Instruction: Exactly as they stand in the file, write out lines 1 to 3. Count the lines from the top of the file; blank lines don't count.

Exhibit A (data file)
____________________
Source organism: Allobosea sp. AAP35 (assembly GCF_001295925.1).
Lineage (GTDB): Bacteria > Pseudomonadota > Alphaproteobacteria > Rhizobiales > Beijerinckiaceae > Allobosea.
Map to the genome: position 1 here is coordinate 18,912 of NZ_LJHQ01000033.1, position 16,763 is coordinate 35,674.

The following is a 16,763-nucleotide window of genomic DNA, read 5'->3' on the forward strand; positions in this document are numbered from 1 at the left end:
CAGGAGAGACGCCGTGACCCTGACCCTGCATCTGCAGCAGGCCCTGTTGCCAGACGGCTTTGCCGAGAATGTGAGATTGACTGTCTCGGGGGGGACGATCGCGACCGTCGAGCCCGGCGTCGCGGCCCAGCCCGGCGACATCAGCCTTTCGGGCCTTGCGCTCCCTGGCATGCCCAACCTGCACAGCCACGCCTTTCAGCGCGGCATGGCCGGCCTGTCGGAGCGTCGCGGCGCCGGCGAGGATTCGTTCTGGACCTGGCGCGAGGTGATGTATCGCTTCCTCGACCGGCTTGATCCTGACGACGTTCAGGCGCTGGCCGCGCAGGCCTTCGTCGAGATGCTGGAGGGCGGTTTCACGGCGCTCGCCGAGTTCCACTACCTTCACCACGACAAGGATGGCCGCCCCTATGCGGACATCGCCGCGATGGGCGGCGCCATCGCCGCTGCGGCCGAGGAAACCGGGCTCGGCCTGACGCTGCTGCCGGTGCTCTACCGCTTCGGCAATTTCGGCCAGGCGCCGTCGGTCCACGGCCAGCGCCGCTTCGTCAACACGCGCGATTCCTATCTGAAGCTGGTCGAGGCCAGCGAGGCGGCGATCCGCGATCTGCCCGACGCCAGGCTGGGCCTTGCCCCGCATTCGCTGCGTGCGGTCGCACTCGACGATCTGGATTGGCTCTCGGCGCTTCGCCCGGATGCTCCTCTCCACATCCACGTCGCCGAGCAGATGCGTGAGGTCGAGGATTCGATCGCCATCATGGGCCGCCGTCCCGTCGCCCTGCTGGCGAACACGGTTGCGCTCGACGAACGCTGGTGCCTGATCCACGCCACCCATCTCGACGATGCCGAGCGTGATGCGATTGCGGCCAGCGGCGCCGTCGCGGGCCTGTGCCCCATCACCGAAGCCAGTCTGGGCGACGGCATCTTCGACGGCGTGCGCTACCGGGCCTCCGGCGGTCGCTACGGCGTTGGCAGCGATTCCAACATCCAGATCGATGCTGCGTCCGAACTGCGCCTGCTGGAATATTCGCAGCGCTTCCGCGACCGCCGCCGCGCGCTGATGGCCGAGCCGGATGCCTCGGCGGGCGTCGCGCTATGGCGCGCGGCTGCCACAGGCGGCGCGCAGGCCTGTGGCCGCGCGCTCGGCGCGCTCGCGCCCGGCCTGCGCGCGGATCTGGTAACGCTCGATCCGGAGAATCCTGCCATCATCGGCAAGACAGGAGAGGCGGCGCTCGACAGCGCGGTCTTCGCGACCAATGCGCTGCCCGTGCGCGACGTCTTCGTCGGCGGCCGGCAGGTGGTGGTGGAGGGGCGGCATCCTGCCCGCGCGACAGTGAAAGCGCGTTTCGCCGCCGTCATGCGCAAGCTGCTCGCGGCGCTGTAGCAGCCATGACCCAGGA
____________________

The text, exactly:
Source organism: Allobosea sp. AAP35 (assembly GCF_001295925.1).
Lineage (GTDB): Bacteria > Pseudomonadota > Alphaproteobacteria > Rhizobiales > Beijerinckiaceae > Allobosea.
Map to the genome: position 1 here is coordinate 18,912 of NZ_LJHQ01000033.1, position 16,763 is coordinate 35,674.